Guest Article: ASTRA from one inventor’s perspective


Unfortunately I didn’t get to go to ASTRA this year, but my inventor friend Mary Jo Reutter (read about her games HERE) did and she was nice enough to share what’s great about the ASTRA show from an inventor’s perspective.  Quick background for anyone who doesn’t know ASTRA stands for American Specialty Toy Retailing Association and they’re the ones behind Neighborhood Toy Store Day which is Nov. 12th this year.  The ASTRA show is held in June every year, but unlike Toy Fair the location of the show bounces around the country.  So without anymore boring chatter from me, I’ll let Mary Jo take over…

As an inventor, I appreciate companies that do something extra to promote my games. And I am more than happy to help!  It’s a win-win-win situation.  Win #1 — The exhibitor (publisher) wins because they have something special to draw people into their booth, giving added value to the attendee’s experience.  Win #2 — The store owner / buyer wins because they can get an understanding of the game, enabling them to better explain, or better yet demonstrate it to their customer. I’ve been told this always contributes to more sales.  Plus they now have an interesting story to tell to their customers; “I met the inventor of this game.” Win #3 — the inventor wins because a few more units may be sold. We can be certain that the game is being described correctly. That means it’s less likely to die on the vine.  It takes a village to get a product to market!

I’m really happy to see several companies recognizing the value of including the inventor in the marketing process. At the Educational Insights booth, besides myself playing Buck Buck Moose (with some very competitive buyers),  Dan Acuff showed his clever word game KaBAM, and Riley Wilkenson showed Sneaky Snacky Squirrel (a runnaway hit).  At the ThinkFun booth,  Joyce Johnson was demonstrating her new game Cartoon-It.  At Shains was Colleen McCarthy Evans showing her new game What She Said.  There were probably others as well,  and I certainly don’t mean to leave them out.  Most of all, the hard working self-published inventors, who are the champions of their games, understand the value of a good hands-on demo.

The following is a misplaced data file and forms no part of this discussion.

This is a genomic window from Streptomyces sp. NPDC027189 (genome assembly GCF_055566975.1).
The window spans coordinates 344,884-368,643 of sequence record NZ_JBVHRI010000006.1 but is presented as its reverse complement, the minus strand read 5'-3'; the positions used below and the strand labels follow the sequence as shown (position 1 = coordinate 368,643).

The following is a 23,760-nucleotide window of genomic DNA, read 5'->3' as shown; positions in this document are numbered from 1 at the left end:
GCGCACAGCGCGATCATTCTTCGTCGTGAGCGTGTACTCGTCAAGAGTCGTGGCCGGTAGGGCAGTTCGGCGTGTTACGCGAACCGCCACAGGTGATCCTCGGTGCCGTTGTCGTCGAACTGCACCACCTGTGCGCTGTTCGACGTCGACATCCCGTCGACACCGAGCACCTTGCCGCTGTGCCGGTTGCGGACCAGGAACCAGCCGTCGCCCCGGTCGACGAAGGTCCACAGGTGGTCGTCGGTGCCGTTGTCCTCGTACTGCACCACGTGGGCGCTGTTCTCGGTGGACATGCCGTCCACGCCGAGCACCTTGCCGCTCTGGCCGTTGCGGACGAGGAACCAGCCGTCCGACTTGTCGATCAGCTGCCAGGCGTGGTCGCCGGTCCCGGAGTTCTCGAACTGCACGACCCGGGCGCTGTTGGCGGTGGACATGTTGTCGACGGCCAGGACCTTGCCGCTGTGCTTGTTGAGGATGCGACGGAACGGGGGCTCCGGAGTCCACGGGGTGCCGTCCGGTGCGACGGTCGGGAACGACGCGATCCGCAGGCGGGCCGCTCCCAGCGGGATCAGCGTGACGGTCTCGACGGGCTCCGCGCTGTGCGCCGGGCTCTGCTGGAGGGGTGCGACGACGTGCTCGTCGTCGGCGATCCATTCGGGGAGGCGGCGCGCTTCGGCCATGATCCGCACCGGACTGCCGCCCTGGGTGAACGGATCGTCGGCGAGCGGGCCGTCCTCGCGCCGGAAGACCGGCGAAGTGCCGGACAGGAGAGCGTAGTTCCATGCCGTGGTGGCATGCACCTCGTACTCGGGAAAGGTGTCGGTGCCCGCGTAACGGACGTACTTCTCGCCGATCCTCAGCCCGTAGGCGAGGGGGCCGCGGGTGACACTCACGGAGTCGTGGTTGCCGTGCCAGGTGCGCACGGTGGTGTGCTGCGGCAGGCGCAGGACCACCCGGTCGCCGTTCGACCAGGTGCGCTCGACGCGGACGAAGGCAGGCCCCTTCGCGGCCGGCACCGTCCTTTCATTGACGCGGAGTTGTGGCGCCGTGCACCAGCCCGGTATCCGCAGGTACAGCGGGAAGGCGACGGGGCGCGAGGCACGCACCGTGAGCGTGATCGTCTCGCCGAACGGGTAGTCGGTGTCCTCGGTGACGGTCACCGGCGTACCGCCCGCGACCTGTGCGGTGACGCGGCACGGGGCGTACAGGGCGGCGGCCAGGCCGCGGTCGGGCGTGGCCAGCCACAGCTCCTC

Perhaps the best part of the show is how nice everyone is! The store owners, the reps, the people manning the booths, it’s just a good vibe all around. So, from this inventor’s perspective it was worth the time to come out to demo a new game.  And I admit, I still giggle and blush when I’m asked to autograph the box!

Now for my wish. I wish ASTRA would find a way to extend Game Night. I had the fortune to demo the Fancy Nancy Fabulous Fashionista Game, which is being published by Briarpatch.  It was an exciting evening (even though I spent most of the evening placing little cardboard dresses in a cardboard armoire), there were some great games and great game companies there, but I know not everyone was able to get in. As in everyday life, it sure would be nice for everyone to play — playing a game makes every day better!

You can find out more about Mary Jo Reutter at her website: YouBetchaInteractive.com

You can find out more about ASTRA at their website: ASTRA.org

4 Comments

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  1. Mary Couzin

    It was wonderful to see the energy inventors brought to the ASTRA show! I think many retailers are also starting to understand the benefit of having inventors as guests for inventor signings in their stores as well.

    Mary Couzin

  2. John MacDougall

    Thanks for attending ASTRA this year! It is great opportunity for stores to talk with you and get some insight on your creation. I know game night could be bigger from your perspective, but for me, it’s already a bit overwhelming!

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